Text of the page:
An Oregon Senate panel is scheduled to continue discussion today on a bill that could increase speed limits on rural interstates while maintaining, and possibly widening, the current speed differential between cars and trucks.
State law now authorizes motorists to drive 65 mph on affected stretches. Large trucks, however, are kept slower at 55 mph.
A bill in the Senate Business and Transportation Committee could increase the speed limit on rural stretches of interstate for personal vehicles to 70 mph. Truck speeds could increase to 60 mph, but a provision in the bill permits the Oregon Department of Transportation to keep truck speeds unchanged – creating up to a 15-mph speed differential.
Sponsored by Sen. Floyd Prozanski, D-Eugene, the bill is set to get a second hearing Monday afternoon.
During a hearing earlier this month, Prozanski said the bill would authorize a reasonable request. He noted that neighboring Washington and California already have maximum speeds for cars set at 70 mph.
“(The bill) would be accommodating to make sure the interstate on the West Coast going north to south would be the same at 70 mph.”
Supporters also say the changes would more closely reflect the actual driving speed of most Oregon motorists and keep the state’s interstate system safe and reduce travel times.
Troy Costales, ODOT safety division administrator, urged caution on any change. He said faster speeds result in more fatalities and serious injury crashes. In addition, he said the rural areas that would be affected by the bill do not have emergency services readily available.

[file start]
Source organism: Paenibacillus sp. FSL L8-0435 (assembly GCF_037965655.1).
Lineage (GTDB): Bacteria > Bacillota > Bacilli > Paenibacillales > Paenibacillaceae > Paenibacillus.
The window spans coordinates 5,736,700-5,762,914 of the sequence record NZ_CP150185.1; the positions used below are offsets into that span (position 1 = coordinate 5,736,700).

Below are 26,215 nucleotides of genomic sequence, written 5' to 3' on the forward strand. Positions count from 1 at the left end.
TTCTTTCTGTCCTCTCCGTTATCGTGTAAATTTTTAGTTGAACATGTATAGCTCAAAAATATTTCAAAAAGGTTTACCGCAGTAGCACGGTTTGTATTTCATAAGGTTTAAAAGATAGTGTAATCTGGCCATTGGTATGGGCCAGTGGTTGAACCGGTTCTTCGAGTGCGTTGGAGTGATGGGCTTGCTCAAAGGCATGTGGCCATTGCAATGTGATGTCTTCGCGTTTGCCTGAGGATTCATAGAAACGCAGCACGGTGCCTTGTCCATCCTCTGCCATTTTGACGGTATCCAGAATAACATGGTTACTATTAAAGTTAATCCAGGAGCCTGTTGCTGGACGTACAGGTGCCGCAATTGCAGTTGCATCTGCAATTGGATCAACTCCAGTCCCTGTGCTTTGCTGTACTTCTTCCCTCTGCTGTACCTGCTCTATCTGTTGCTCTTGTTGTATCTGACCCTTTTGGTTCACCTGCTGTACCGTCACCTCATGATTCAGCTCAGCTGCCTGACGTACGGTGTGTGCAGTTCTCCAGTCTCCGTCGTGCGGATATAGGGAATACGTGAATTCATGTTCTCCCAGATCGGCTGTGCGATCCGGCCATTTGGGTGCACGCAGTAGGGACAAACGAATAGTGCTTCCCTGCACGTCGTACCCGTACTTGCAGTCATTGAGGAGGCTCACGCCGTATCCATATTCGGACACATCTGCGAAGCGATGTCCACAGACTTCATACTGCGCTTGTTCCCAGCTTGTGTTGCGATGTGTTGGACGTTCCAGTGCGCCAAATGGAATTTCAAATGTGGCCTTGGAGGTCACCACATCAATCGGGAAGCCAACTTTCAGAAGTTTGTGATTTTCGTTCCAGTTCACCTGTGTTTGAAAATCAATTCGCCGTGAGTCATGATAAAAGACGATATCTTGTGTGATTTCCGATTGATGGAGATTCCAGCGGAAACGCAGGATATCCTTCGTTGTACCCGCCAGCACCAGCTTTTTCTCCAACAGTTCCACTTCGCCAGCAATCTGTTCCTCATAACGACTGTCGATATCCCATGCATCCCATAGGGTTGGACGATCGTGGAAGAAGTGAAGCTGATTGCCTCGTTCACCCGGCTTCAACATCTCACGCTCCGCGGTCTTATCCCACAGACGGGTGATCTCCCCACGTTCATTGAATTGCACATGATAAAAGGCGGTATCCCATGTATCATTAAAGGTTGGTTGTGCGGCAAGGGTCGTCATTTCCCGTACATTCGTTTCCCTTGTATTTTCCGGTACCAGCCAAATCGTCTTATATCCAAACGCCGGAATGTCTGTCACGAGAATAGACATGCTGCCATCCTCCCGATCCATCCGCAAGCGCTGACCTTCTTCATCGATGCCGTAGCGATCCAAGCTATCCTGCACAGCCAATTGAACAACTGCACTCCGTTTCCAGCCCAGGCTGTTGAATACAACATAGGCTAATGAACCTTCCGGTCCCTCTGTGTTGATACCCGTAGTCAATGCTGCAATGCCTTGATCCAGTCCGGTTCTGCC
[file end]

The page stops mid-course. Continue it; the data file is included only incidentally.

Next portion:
The Owner-Operator Independent Drivers Association opposes efforts such as SB459, which maintain a differential in car and truck speeds.
Mike Matousek, OOIDA’s director of state legislative affairs, has said that roadways are safer when all vehicles are permitted to travel at the same rate of speed.
“Differential speed limits create more interactions between cars and trucks, which can lead to an increase in the number and severity of accidents. They are also a contributing factor to increased congestion, carbon emissions, and inefficiencies with local, regional, and national goods movement.”
A separate bill in the Oregon House calls for widening the speed differential between cars and trucks to as much as 20 mph.
HB3094 would permit cars to travel 75 mph on interstates and 65 mph on other state highways while keeping trucks at 55 mph on both roadways.
Sponsored by Rep. Greg Barreto, R-Cove, the bill is in the House Transportation and Economic Development Committee.
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